I went to Udaipur for a friend’s wedding in February. I know it is June already and I should have posted this ages (MONTHS) ago. However, I got caught up with work and other weddings (I’m in that phase where all my friends are either married or getting there. My facebook photos feature me, beautifully and uncomfortably attired, at an assortment of weddings and my news feed is full of photos of people either getting married themselves or watching other people get married). I was also travelling simultaneously so this post stayed on the back burner for a really long time
Anyway, I was in Udaipur only for a couple of days and for the most part, I was busy with the wedding. However, since I am an opportunist, I managed to spend an entire afternoon sightseeing. Udaipur was the capital of the Rajput state of Mewar and is as glamorous as any of the other cities of the Rajputana and perhaps, more beautiful than some because it is dotted with a large number of lakes. If you remember the 1983 movie Octopussy featuring a beautiful lake palace, Roger Moore running around and shaking martinis as James Bond and an exiled Afghan/Indian villainous prince, you’ve already seen Udaipur. I have to add here, however, that the most memorable thing about the film was the number of saree clad European women who were circus acrobats involved in stealing Faberge eggs and putting Neal Caffery to shame.
That one precious afternoon, I managed to explore Udaipur’s principle attraction, the City Palace as well as a little bit of the quaint, old city around it. As a bonus, I also managed to visit a Chef-friend-recommended restaurant with a view to kill for.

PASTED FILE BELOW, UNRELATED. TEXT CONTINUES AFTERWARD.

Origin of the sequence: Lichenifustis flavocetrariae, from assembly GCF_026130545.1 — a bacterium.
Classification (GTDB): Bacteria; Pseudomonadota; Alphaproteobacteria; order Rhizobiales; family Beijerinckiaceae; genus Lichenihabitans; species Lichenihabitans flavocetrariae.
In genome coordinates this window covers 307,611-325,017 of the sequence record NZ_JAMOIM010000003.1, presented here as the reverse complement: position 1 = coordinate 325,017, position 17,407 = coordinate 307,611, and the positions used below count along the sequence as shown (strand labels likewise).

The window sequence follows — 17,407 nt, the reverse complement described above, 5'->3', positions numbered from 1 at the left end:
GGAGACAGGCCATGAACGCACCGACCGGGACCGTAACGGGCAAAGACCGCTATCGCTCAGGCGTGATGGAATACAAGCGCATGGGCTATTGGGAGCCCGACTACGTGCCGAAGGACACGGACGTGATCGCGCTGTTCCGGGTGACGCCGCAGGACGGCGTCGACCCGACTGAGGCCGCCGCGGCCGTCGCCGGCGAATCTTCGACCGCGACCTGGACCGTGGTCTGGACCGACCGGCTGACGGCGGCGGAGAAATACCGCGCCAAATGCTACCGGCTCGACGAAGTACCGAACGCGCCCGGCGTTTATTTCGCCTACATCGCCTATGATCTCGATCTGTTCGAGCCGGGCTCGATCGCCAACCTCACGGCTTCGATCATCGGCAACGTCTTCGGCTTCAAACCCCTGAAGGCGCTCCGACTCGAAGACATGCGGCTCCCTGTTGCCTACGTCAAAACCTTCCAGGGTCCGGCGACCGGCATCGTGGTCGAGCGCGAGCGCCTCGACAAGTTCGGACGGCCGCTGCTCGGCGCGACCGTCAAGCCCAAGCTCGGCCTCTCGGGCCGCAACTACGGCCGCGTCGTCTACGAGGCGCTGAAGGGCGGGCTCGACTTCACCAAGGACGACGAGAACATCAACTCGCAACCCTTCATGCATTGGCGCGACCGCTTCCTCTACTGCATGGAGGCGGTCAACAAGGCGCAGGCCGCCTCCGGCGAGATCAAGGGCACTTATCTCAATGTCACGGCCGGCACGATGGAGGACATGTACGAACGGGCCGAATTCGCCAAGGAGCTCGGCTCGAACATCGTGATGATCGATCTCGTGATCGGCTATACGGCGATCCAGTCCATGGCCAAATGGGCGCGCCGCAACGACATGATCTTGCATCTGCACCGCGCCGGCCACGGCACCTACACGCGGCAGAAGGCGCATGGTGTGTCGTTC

The Udaipur City Palace was built by Maharana Udai Singh close to Lake Pichola, which (as wikipedia would inform you) is an artificial fresh water lake built in the year 1362 AD). Once I got inside (after having paid the steep-ish camera fee), I ran around like a gleeful child taking photographs of ruby and emerald rooms, terrace gardens, golden suns, pigeon coops and beheading doorways! I’ll leave the glorious history to the guide (you must have one of the approved guides of course) and show you the lovely pictures which will, hopefully, leave you wanting to visit! (I was going to say seething with envy but I decided to go with this instead).
Beautiful palace rooms:
The terrace garden:
An uber-expensive wall (tiled with rubies and emeralds):
A weighing scale I find myself unable to hate:
Cages for carrier pigeons:
Looking at the city through rose coloured glass:
The queens’ play area:
One of the Maharana’s practical jokes! There is a wall behind the door.
Narrow corridors to slow down possible intruders:
What I found even more interesting is that all the doors are small, requiring people to go through head first. There would be soldiers on either side of the door wielding head-chopping blades, in case an intruder managed to enter the palace. I first noticed this fascinating feature in the fort at Chittorgarh, the erstwhile capital of Mewar.
The Courtyard (available for parties at an exorbitant rent):
Timings 9:30 am to 5:30 pm (go early, you’d want to spend at least a couple of hours there).
Entry fee: INR 115 for adults, INR 55 for children above 12, FREE for children below 12
The steep-but-worth-it camera fee: INR 225
Approved guided tour: INR 200 for a group of upto 5 people. INR 250- INR 400 for larger groups (prices written on a big red board outside)
My awesome-chef-friend (I hope you are reading this Kaizad) recommended a cafe/ restaurant not too far from the City Palace. It is called Ambrai and is part of Hotel Amet Haveli which is on the bank of Lake Pichola and has a spectacular view of the Lake Palace, the City Palace and Lake Pichola. It is also ridiculously difficult to drive down to. Its best to walk or use public transport. I only plan to tell people I really hate to take their cars all the way.
Useful Information: They only serve proper food after 7 pm so if you are there to catch the sunset, you’ll have to make do with the drinks on offer.
Hotel Website: http://amethaveliudaipur.com/